Why Betting on a Single Process Automation Strategy Is a Bad Idea
Read further to explore why every automation solution should be designed for a specific purpose based on predetermined objectives.
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In the digital age, success depends on properly automating business processes. Digitizing and standardizing processes and repetitive tasks reduce operating costs by 90%. Companies that want to be future-proof must introduce process-automation systems and position themselves for growth.
Automation increases efficiency drives down costs and improves both customer and employee satisfaction. Businesses that stand out are those that have adopted automation and have become more agile and cost-efficient. They are paperless and have very few manual processes.
Paper-based systems add an $80 annual cost per employee to your company’s budget. Automating manual, paper-based processes allows an organization to meet its digital transformation targets. But it isn’t a good idea to rely on a single process automation strategy.
Why Betting on a Single Process Automation Strategy Is Bad
As digitization takes hold across the globe, companies in every industry are automating processes to slash costs, accelerate operations, and drive better business outcomes. The range and scope of the projects vary. There are simple, linear processes that require wizard-driven solutions, and mission-critical processes that involve multiple functional units and require sophisticated technology.
Unfortunately, some companies think the success they’ve had with a particular automation project should be made the standard across the entire company, regardless of the magnitude or complexity of the process involved.
The all-in-one approach to process automation never works. What’s even worse is that failed projects burn up time, money, opportunities, and even relationships with key partners and customers, all because they have to endure bad experiences during project execution.
In today’s fast-moving world, companies face intense pressure to change, automate, innovate, optimize, and transform as quickly as possible. Due to this, some business leaders feel that a single automation solution is enough for all their high-urgency projects. But this is a sure road to failure. Every automation solution should be designed for a specific purpose based on predetermined objectives.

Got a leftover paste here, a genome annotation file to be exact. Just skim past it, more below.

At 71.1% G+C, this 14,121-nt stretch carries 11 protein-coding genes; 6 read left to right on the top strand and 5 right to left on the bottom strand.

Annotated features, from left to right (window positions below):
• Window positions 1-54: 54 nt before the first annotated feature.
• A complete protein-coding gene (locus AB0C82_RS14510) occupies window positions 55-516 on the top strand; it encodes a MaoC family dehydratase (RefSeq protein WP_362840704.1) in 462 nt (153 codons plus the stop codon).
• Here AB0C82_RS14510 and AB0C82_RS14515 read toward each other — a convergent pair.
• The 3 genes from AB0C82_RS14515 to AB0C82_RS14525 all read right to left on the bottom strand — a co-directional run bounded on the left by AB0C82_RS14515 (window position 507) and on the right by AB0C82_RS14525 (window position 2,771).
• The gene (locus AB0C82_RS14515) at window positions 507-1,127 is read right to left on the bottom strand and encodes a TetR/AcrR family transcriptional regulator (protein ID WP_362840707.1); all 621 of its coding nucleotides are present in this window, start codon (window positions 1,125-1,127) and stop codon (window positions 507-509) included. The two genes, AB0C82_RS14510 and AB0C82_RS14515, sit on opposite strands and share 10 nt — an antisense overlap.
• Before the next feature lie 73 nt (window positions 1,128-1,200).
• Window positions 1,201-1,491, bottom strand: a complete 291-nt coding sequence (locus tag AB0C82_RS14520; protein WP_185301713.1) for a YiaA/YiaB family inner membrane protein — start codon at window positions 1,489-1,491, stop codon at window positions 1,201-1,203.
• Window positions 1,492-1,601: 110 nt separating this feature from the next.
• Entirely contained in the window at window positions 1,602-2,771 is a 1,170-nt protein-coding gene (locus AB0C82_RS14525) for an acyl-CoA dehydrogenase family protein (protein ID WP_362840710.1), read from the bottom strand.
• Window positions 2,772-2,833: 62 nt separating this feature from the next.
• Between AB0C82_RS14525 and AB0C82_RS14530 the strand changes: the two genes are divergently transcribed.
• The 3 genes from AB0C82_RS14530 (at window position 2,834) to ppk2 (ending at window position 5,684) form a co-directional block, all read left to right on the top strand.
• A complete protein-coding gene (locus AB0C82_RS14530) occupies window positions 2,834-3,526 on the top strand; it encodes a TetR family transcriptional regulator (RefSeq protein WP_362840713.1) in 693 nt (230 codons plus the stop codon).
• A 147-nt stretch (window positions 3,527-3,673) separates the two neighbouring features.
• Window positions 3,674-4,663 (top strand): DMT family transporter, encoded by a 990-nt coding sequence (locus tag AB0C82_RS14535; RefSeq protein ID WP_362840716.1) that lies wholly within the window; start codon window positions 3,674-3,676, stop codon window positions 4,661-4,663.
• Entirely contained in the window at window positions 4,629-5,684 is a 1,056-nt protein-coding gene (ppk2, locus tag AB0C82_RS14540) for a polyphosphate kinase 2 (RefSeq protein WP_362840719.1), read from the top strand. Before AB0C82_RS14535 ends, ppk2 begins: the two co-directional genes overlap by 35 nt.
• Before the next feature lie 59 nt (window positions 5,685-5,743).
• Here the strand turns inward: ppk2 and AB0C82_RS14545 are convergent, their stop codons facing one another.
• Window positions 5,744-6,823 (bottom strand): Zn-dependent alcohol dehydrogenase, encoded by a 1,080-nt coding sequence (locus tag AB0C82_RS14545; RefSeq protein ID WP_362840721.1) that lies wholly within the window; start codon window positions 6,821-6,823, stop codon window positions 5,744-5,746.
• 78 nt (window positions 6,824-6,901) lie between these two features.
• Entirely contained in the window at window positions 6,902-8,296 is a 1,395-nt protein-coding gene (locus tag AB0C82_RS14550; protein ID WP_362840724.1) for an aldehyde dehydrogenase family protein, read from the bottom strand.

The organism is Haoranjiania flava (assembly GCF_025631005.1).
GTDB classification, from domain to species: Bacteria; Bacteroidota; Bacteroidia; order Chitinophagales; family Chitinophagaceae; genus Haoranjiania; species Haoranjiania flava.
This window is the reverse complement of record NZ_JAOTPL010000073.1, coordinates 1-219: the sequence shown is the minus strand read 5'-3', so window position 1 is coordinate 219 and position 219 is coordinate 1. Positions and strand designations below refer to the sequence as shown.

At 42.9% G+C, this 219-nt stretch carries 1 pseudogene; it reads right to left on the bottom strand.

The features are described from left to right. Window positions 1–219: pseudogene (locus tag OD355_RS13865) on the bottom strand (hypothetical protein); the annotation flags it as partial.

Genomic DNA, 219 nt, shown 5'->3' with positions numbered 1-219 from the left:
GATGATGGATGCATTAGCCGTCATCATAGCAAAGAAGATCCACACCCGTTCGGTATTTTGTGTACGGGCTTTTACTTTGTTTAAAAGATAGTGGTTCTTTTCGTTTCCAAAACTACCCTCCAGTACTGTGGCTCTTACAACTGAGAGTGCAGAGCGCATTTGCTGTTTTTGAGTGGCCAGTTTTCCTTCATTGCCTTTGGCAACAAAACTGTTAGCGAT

Why Process Automation Is the Future of Business Management
Traditional business management systems are often ineffective and don't cover the vast business environment accurately. Changing marketplace conditions have forced businesses to switch their management approach and use technology to stay agile in an ever-changing business environment.
Hyper-automation technologies and redesigned operational processes can help organizations to lower their operational costs by 30%. By 2023, most organizations will run 25% of tasks autonomously. Process automation digitizes workflows throughout an organization. It also offers multiple advantages such as:
Improved Business Productivity
Workflow automation reduces costs, time, and effort. Over half of employees believe automating repetitive tasks can save them 240 hours a year. This is because automation reduces human error, increasing the speed of work. 42% of business leaders also agree that automation can increase the speed at which employees perform tasks.
A business process management system allows employees to focus on high-value work that fulfills a company’s primary objectives. It streamlines processes, allowing decision-makers to see the company’s progress in real-time.
When business processes are automated, employees perform their work better and are not disorganized. Fat-finger mistakes (errors caused by manual data entry) are eliminated because technology is used to collect data accurately. Results are consistent and of high quality, because each task is performed similarly. And as technology advances, workflow automation tools will also advance, further increasing accuracy.
Increased Employee Satisfaction and Productivity